In the wake of Lincoln’s speech, Booth is seething with rage. The Confederacy is all but beaten. Slavery is abolished by the House of Representatives and Senate. And Lincoln seems poised to push for citizenship for newly freed slaves. In Booth’s mind, this is an apocalypse. He decides to take matters into his own hands. And soon, he and his conspirators abandon their plan to kidnap the President, and instead, plot something even more drastic – to kill not only Abraham Lincoln but also his Secretary of State and Vice-President, all on one night.
Booth is confident his plan will work if he can find the perfect moment to strike. That opportunity comes on April 14th, 1865, when Booth learns the President will be attending a play at Ford’s Theater. Booth knows the building well having performed there several times himself. He is also certain his celebrity will give him unhindered access, and he is certain he can get close enough to the President to do the deed.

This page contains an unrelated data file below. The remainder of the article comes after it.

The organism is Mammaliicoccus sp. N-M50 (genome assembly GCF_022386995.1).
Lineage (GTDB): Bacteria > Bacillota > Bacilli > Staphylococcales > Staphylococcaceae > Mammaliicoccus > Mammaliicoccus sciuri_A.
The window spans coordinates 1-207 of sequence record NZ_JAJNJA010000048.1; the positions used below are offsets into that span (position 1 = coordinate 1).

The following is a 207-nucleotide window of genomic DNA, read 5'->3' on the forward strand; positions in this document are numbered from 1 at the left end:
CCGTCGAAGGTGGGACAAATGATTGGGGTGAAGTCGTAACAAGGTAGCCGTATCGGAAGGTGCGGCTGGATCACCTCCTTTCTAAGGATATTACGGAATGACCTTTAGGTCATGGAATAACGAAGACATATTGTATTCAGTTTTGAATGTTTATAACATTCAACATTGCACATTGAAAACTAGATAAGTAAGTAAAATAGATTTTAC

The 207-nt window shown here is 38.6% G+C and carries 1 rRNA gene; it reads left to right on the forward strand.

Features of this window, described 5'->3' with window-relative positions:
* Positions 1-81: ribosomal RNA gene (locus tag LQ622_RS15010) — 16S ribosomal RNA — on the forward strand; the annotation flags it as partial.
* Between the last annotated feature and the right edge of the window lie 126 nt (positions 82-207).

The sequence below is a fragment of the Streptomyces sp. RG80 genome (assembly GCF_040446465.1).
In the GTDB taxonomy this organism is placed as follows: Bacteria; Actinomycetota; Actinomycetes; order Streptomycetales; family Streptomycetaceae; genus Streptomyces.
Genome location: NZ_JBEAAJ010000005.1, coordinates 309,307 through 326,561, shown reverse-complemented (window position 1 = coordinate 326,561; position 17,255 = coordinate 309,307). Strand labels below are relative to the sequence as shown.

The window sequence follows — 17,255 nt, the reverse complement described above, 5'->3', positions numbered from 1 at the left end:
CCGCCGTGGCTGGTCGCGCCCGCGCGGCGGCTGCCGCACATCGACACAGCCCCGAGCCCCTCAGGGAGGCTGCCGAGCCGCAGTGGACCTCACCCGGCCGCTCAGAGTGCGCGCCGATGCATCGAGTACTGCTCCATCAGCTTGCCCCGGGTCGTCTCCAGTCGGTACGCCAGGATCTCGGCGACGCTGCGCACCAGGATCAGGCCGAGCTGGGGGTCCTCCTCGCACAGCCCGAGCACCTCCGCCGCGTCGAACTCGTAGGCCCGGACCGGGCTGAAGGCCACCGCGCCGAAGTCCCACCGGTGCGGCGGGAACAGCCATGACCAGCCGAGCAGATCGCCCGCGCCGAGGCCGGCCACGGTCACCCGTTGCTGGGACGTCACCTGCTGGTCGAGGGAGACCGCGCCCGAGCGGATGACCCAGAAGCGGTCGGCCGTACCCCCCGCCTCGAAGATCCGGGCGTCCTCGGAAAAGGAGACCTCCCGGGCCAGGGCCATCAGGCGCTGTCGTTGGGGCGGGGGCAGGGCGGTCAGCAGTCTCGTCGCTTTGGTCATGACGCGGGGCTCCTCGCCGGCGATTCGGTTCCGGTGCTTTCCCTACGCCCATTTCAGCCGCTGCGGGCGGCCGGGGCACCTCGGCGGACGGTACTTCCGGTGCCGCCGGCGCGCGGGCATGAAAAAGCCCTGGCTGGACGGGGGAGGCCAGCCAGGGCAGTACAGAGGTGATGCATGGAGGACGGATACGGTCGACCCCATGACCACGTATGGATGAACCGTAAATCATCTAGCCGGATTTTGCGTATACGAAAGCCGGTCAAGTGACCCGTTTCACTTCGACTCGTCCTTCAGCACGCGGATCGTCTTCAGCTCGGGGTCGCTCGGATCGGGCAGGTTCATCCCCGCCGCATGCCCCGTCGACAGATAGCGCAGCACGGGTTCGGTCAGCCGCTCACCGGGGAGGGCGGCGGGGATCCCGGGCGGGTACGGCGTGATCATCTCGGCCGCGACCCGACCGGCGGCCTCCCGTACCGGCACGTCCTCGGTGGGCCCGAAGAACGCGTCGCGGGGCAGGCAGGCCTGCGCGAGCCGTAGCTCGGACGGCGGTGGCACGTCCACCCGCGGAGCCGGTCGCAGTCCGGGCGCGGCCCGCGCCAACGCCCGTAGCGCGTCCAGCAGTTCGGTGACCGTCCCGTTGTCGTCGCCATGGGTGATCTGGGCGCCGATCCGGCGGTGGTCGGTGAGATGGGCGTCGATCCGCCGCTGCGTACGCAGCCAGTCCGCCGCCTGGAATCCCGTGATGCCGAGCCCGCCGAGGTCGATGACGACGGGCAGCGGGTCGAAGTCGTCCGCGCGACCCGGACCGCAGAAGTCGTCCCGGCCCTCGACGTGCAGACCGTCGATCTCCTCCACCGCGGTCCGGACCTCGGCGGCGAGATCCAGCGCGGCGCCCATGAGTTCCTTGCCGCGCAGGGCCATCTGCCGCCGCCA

Later that day, Booth meets with the other plotters at a boarding house in Washington to finalize their plans. Booth will go to the theater and kill Lincoln. A former Confederate soldier named Lewis Payne will go to the house of Secretary of State William Seward and murder him, while a third man, George Atzerodt, will attack Vice-President Andrew Johnson at the Washington hotel where he’s staying. After their meeting, the conspirators go their separate ways and get ready to put their plan into action.
On the night of April 14th, 1865, John Wilkes Booth marches into Ford’s Theater in Washington.
He quickly makes his way to the private box where Lincoln is watching a play and shoots the President in the back of the head from point-blank range. At the crack of the gunshot, the young soldier sitting beside Lincoln leaps to his feet. And as the wounded President slumps over in his chair, Major Henry Rathbone throws himself at John Wilkes Booth.
Booth drops his pistol – a single shot Derringer – and lashes out at Rathbone with his dagger. He slashes the Major down his arm and leaps onto the railing of the private box. But as Booth prepares to jump, the injured Rathbone grabs for him again. Booth leaps, but he's thrown off balance and gets his leg gets tangled in the American flag that decorates the private box. He lands on the stage below with a painful thud, grievously injuring his ankle.